Can arterial stiffness parameters be measured in the sitting position?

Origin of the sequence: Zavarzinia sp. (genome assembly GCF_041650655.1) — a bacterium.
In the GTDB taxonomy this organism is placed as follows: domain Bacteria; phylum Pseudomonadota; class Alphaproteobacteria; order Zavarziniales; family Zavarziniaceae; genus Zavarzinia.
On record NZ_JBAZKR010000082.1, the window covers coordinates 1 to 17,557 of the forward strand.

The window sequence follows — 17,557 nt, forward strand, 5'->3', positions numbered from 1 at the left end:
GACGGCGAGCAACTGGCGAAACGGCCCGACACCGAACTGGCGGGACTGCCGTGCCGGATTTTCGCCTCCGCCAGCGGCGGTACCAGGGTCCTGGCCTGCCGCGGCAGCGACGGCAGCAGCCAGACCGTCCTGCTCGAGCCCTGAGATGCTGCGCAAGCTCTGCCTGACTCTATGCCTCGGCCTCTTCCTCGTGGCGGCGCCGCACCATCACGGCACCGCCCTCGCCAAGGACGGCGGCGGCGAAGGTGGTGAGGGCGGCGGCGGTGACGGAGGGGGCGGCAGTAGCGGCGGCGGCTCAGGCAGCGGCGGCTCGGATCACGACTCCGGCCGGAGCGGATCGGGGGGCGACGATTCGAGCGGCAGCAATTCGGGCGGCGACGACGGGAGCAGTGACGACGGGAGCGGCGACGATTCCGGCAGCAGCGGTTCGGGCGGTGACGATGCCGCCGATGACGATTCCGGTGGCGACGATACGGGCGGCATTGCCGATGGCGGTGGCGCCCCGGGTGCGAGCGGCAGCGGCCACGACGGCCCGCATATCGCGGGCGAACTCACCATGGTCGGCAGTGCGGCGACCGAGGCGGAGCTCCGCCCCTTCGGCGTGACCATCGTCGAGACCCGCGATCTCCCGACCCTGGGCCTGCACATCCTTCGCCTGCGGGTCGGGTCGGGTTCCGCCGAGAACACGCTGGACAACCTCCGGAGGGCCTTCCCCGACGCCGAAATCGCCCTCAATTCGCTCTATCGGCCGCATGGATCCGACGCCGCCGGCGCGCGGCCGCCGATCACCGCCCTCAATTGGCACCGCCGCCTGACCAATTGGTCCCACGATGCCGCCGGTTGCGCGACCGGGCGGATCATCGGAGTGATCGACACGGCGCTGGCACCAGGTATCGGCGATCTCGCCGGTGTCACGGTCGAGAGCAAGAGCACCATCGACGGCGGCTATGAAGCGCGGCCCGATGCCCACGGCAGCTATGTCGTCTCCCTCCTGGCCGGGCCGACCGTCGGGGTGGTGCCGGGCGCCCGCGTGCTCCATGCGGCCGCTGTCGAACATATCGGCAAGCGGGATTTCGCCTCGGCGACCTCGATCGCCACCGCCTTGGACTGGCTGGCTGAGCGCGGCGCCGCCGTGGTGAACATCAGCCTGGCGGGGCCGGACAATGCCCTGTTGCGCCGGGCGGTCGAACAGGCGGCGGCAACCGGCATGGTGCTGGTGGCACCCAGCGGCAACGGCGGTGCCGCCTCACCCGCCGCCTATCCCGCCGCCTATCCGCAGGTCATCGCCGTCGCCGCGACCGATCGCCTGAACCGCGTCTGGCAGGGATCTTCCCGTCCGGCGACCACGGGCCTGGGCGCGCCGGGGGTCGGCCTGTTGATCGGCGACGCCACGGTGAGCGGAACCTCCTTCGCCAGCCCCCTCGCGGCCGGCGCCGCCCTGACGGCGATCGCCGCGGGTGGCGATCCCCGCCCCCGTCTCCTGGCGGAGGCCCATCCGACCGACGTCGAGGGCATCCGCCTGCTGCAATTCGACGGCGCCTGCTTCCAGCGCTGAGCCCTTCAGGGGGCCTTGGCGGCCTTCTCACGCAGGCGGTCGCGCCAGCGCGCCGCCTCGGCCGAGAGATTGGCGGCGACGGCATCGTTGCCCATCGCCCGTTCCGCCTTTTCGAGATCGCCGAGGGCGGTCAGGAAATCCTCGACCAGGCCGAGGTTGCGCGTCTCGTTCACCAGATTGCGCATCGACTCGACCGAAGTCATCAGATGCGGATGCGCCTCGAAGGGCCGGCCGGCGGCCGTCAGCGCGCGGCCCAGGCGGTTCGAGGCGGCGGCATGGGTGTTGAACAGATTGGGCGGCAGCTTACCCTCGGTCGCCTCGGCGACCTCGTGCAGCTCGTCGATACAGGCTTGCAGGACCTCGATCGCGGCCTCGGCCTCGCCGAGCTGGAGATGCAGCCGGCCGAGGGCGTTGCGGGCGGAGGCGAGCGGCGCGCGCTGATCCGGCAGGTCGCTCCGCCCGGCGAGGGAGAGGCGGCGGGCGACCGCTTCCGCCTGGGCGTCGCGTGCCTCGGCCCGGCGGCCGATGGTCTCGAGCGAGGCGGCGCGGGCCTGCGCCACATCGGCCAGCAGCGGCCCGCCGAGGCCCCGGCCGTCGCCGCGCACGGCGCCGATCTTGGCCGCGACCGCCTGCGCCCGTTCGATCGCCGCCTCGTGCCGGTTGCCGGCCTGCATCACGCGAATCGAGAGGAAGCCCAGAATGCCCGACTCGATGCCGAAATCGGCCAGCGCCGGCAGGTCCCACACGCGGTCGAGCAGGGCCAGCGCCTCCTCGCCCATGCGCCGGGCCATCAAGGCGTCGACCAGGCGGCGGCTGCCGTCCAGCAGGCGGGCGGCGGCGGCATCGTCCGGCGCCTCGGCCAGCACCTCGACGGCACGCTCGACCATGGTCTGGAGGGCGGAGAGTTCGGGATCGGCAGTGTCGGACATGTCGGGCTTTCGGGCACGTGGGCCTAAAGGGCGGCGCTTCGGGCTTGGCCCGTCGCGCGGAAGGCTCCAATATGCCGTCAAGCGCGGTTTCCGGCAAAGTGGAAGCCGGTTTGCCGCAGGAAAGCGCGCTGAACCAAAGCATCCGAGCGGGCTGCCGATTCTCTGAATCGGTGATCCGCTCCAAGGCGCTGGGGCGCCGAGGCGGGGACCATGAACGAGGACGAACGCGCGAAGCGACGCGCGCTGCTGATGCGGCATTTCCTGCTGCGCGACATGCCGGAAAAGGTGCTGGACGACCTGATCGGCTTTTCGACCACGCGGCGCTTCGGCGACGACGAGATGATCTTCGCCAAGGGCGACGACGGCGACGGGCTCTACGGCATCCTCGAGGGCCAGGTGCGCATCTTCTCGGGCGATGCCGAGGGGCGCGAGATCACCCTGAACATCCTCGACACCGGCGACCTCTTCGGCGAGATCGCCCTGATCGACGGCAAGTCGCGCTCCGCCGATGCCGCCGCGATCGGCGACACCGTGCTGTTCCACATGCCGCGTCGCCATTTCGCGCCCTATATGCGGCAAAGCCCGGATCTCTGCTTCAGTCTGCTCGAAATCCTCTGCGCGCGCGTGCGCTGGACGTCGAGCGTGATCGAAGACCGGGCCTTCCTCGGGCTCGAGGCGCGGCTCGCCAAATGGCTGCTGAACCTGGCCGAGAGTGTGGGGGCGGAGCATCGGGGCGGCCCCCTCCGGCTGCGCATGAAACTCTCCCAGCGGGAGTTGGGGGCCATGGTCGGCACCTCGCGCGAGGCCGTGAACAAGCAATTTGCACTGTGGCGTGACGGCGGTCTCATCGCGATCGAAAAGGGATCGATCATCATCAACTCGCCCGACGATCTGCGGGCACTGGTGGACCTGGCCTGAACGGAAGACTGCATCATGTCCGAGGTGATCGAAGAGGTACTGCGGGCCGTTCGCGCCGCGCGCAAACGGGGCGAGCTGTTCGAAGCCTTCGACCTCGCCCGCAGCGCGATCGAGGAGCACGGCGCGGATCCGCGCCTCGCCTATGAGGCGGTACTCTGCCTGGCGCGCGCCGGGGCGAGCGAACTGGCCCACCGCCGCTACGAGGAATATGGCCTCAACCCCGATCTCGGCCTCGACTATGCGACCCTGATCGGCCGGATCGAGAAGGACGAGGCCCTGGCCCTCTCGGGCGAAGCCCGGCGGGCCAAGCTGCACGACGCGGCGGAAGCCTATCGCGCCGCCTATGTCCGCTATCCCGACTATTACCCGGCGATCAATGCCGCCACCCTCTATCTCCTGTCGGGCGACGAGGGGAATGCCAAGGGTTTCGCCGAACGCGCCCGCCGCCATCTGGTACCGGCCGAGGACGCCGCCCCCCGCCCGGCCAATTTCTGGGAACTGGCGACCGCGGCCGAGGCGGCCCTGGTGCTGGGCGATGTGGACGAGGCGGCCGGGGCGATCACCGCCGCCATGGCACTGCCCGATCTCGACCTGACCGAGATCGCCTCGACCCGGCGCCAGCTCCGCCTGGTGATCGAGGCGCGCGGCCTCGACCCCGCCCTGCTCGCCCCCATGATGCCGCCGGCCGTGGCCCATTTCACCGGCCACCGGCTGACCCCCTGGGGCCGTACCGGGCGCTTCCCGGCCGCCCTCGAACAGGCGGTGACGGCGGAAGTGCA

Hypertension Research (2011) 34, 202–208; doi:10.1038/hr.2010.196; published online 21 October 2010 Can arterial stiffness parameters be measured in the sitting position? Jens Nürnberger1, Rene Michalski2, Tobias R Türk2, Anabelle Opazo Saez1, Oliver Witzke2 and Andreas Kribben2 1. 1Department of Nephrology and Dialysis, HELIOS Kliniken Schwerin, Wismarsche Straße, Schwerin, Germany 2. 2Department of Nephrology, University Hospital Essen, University Essen-Duisburg, Hufelandstraße, Essen, Germany Correspondence: Dr J Nürnberger, Department of Nephrology, HELIOS Kliniken Schwerin, Wismarsche Straße 393-397, Schwerin 19049, Germany. E-mail: firstname.lastname@example.org Received 2 May 2010; Revised 25 July 2010; Accepted 31 July 2010; Published online 21 October 2010. Top of page Abstract Despite the introduction of arterial stiffness measurements in the European recommendation, pulse wave velocity (PWV) and augmentation index (AI) are still not used routinely in clinical practice. It would be of advantage if such measurements were done in the sitting position as is done for blood pressure. The aim of this study was to evaluate whether there is a difference in stiffness parameters in sitting vs. supine position. Arterial stiffness was measured in 24 healthy volunteers and 20 patients with cardiovascular disease using three different devices: SphygmoCor (Atcor Medical, Sydney, Australia), Arteriograph (TensioMed, Budapest, Hungary) and Vascular Explorer (Enverdis, Jena, Germany). Three measurements were performed in supine position followed by three measurements in sitting position. Methods were compared using correlation and Bland–Altman analysis. There was a significant correlation between PWV in supine and sitting position (Arteriograph: P<0.0001, r=0.93; Vascular Explorer; P<0.0001, r=0.87). There were significant correlations between AI sitting and AI supine using Arteriograph (P<0.0001, r=0.97), Vascular Explorer (P<0.0001, r=0.98) and SphygmoCor (P<0.0001, r=0.96). When analyzed by Bland–Altman, PWV and AI measurements in supine vs. sitting showed good agreement. There was no significant difference in PWV obtained with the three different devices (Arteriograph 7.5±1.6 m s−1, Vascular Explorer 7.3±0.9 m s−1, SphygmoCor 7.0±1.8 m s−1). AI was significantly higher using the Arteriograph (17.6±15.0%) than Vascular Explorer and SphygmoCor (10.2±15.1% and 10.3±18.1%, respectively). The close agreement between sitting and supine measurements suggests that both PWV and AI can be reliably measured in the sitting position. Keywords: arterial stiffness; augmentation index; PWV; pluse wave velocity